If you discover your car is leaking fuel, you need to get it repaired as soon as possible. Ideally, you would not drive the vehicle until the issue has been addressed.

Petrol leak from car

How to check for fuel leaking from my car?

If you see a brownish patch of fuel under your vehicle, which looks rainbow-coloured when the light reflects off it, it's a sign your vehicle is leaking fuel.

Both petrol and diesel look like this, and give off that familiar fuel station smell - which is another tell-tale sign.

If you notice your car is leaking water or another liquid which you are certain isn’t fuel, you can find out more about the type of leak your car may have in our article, Water is leaking from under my car: What should I do?  

Asides from a brownish patch under your car, other fuel leak signs include a fall in fuel efficiency: if you notice you need to refuel more often, it could be a sign of a fuel leak. Look for puddles of fuel/odour, as mentioned above.

An illuminated Check Engine Light could be another sign you have a fuel leak - although this can be triggered for other reasons.

You may also notice a hissing sound, which may suggest fuel is escaping.

If you can, inspect the fuel tank and fuel lines for any damage.

Additionally, a metallic smell may suggest corrosion is taking place on the fuel tank/fuel lines - which may lead to a fuel leak (or may have already caused one).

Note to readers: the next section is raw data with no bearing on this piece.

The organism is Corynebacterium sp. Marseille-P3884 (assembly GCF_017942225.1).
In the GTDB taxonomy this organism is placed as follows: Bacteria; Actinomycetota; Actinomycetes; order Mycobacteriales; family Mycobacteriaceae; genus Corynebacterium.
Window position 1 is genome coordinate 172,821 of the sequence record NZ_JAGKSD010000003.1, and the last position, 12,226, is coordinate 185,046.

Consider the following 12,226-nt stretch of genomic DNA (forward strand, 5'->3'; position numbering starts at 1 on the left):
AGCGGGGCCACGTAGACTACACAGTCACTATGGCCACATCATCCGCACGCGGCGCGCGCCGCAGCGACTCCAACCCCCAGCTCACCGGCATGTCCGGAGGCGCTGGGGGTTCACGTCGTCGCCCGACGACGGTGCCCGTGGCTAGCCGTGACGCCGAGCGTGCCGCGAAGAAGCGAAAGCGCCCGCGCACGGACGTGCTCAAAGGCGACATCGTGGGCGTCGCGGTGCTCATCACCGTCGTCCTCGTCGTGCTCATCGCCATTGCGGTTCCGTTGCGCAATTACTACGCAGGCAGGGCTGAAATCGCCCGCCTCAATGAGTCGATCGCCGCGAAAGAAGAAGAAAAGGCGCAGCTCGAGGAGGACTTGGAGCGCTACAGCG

Car leaking fuel

Common causes of leaking fuel

Damaged fuel tank

A damaged fuel tank is one of the more common causes of a fuel leak.

While you may find advice online on how to make a temporary repair, unless you have substantial mechanical know-how, the safest option is to take it to a garage for repairs. Fixes will likely involve welding and patching, rebarreling, or repairing the tank, all of which are too complex and time consuming for most car owners.

Damaged fuel lines

As you might expect, fuel lines are the pipes that carry fuel from the tank to the engine. These may corrode or get damaged over time due to normal wear and tear, or sustain a crack after an accident.

Fuel line damage can result in a fuel leak.

Faulty fuel injector

A leak may also be caused by fuel injector damage.

If you have the required technical knowledge, undertake an inspection.

Leaking fuel filter

If your car's fuel filter has been damaged or incorrectly installed, a fuel leak may result.

Faulty fuel pressure regulator

Any issues with your fuel pressure regulator may cause too much pressure, causing a fuel leak.

Damaged fuel cap

While less common, a damaged fuel cap can also cause fuel to leak.

Mechanic working underneath car

How much to get a fuel leak fixed?

Damage to a fuel tank and/or fuel lines are among the likely causes of fuel leaks. Repair costs can vary greatly depending on the extent of the damage, the make and model of the car, and of course the pricing structure of your garage. Note that independent garages are nearly always cheaper than dealership services.

As a rough guide, a complete fuel tank replacement costs around £450. However, an experienced mechanic may be able to effect a repair, which should be considerably less.

Fuel line replacement costs between £80 - 150.

Having your fuel injector replaced will cost between £120 - 160.

Fuel pressure regulators cost around £250 to swap out.

Having a new fuel filter will cost about £80.

Fuel caps can be bought inexpensively online.

Fuel leak: Should I take my car to a garage?

Unless you have sufficient mechanical knowledge and experience, you should take your car to a garage to have any fuel leak addressed.

If possible, don’t drive a vehicle with a fuel leak - since petrol and diesel are extremely flammable, and you'll waste a lot of fuel.